General Question

SwanSwanHummingbird's avatar

Any (auto) biographies you can recommend?

Asked by SwanSwanHummingbird (1265 points ) February 10th, 2014
18 responses
“Great Question” (2 points )

It’s not really about the people, but what their lives reveal about humanity, the world, anything.

If you recommend it can you please tell me why I might like it?

Thanks.

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Answers

keobooks's avatar

The Autobiography of Malcolm X by Alex Haley is good. It’s an amazing look at a very controversial person.

Cruiser's avatar

Mark Twain’s autobiography.

SwanSwanHummingbird's avatar

I’ve read Malcolm X and have lots of stuff on Twain. How funny.

KNOWITALL's avatar

@Cruiser I only read the first book, did you read the others? I didn’t like the arrangement much but I did finish it.

filmfann's avatar

M K Fischer’s book on Mahatma Gandhi.
Charles Chaplin’s Autobiography

ragingloli's avatar

Mein Kampf?

Pachy's avatar

I loved stage and film producer-actor John Houseman’s three-volume autobio. If you’re a lover of stage and film, this is a must-read. Jam-packed with incredible stories about people and events the like of which will never return.

Pachy (13298points )“Great Answer” (1points )
Mimishu1995's avatar

Since you are not specific about which form of biographies you want (books, movies…), I will recommend you a graphic novel. Persepolis by Marjane Satrapi, an Iranian woman. The book is technically Marjane’s biography, but I have the impression that its main focus is about various aspects of Iran from her childhood until now. Therefor it can serve as both a history book and a drama story. I have read it and I think it perfectly fits your question’s description.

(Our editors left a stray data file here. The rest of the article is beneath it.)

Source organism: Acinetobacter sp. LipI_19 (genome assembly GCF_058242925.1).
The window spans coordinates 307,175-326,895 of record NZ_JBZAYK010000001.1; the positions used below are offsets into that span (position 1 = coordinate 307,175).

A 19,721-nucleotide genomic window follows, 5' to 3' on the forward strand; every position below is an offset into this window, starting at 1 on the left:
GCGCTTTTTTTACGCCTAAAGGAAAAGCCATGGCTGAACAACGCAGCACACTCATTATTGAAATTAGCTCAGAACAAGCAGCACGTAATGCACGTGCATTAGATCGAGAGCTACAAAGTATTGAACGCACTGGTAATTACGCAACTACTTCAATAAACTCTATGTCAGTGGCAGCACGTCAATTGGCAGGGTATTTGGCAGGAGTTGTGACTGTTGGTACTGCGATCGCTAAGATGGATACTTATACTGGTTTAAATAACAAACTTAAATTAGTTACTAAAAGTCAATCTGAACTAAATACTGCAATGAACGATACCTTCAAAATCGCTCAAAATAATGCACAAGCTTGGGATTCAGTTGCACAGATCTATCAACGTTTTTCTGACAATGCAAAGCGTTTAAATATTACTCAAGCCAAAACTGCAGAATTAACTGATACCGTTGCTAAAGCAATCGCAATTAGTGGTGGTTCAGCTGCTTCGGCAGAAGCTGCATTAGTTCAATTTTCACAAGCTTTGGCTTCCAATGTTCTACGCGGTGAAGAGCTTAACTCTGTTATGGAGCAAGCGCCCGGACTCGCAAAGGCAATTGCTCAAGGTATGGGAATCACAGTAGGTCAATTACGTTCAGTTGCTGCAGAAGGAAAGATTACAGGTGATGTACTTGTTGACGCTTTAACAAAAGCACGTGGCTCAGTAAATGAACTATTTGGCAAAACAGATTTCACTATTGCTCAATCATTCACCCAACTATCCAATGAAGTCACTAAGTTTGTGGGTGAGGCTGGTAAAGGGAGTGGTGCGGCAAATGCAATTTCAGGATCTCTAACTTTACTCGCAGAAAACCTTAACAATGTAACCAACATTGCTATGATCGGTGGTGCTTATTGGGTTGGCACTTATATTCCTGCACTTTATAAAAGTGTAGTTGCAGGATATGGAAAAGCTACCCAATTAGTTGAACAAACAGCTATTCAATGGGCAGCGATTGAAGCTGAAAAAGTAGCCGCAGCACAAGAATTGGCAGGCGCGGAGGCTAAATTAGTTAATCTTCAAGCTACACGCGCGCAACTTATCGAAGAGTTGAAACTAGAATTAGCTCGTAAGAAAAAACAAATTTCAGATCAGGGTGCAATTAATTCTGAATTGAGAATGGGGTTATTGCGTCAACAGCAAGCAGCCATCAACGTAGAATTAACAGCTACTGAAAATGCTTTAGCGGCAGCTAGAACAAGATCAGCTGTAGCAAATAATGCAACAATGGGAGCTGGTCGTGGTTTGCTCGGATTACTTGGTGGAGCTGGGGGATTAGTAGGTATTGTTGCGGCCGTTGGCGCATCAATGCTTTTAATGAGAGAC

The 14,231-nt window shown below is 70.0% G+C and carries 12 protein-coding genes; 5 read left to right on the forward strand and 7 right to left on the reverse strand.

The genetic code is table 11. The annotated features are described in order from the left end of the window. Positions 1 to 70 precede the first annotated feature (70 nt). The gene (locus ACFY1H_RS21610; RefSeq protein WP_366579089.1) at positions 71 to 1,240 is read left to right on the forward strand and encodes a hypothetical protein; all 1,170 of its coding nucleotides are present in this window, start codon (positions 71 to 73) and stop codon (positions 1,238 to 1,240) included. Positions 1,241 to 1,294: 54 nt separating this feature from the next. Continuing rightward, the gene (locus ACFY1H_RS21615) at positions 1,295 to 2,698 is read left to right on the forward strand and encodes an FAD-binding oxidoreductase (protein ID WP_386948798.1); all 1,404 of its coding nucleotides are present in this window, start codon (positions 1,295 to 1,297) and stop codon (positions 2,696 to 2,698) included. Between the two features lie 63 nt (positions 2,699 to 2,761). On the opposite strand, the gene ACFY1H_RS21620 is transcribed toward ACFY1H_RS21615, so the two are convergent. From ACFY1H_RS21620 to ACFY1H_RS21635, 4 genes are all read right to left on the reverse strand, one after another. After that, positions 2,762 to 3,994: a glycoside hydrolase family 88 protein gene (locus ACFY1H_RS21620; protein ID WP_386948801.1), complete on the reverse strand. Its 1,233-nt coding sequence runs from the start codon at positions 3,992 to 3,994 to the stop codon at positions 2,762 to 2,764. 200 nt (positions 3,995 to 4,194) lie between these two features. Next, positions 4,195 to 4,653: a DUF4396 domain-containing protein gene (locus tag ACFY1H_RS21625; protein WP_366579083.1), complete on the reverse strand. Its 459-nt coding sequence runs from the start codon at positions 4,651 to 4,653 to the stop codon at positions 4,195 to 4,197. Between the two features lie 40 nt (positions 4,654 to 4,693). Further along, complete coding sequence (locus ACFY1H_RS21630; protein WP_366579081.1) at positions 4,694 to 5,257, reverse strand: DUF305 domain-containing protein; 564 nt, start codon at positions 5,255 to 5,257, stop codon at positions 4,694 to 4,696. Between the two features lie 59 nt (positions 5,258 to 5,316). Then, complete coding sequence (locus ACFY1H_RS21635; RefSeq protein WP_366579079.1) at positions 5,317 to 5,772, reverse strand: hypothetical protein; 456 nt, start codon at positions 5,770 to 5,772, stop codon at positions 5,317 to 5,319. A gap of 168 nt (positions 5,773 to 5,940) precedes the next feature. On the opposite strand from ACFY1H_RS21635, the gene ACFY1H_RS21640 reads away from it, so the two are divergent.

jaytkay's avatar

I greatly enjoyed Isaac Newton by James Gleick .

The work he produced by just thinking is astounding. It’s hard to imagine that much brain power in one person.

Smitha's avatar

Memoirs of a Geisha by Arthur Golden
This is a well narrated book which opens up the illusive world of Japanese culture, the traditions of the mysterious world of the Geisha,tea ceremony etc. This is a must read if you if you like stories which span the lifetime of a character.

A Walk in the Woods: Rediscovering America on the Appalachian Trail
In this book Bill Bryson takes us on an unforgettable journey on the Appalachian trail, but the only complaint I can find in this book is the lack of pictures. Travelogues must have photos, to make it appear more meaningful.
The Diary of a Young Girl by Anne Frank
A wonderful book depicting the different shades of World War-II written by a 13 year old girl.
Angela’s Ashes by Frank McCourt
This is a very touching book. The poverty pictured in this book is truly heart wrenching; lack of food, infections, an alcoholic father, all these reminds me of the slums in India.

garydale's avatar

Any of Joseph Conrad’s four autobiographies.

GloPro's avatar

Here are 3 autobiographies that I enjoyed. I don’t know the titles, but I believe each only wrote one autobiography. Easy reads, interesting people. Maybe not much of a moral message, but a nice look into different walks of life.

Andre Aggasi -tennis champ. I was surprised I liked this so much. I’m not into tennis.

Chris Kyle -most efficient military sniper in history, and a real hero. Stand-up guy, honesty that will surprise you.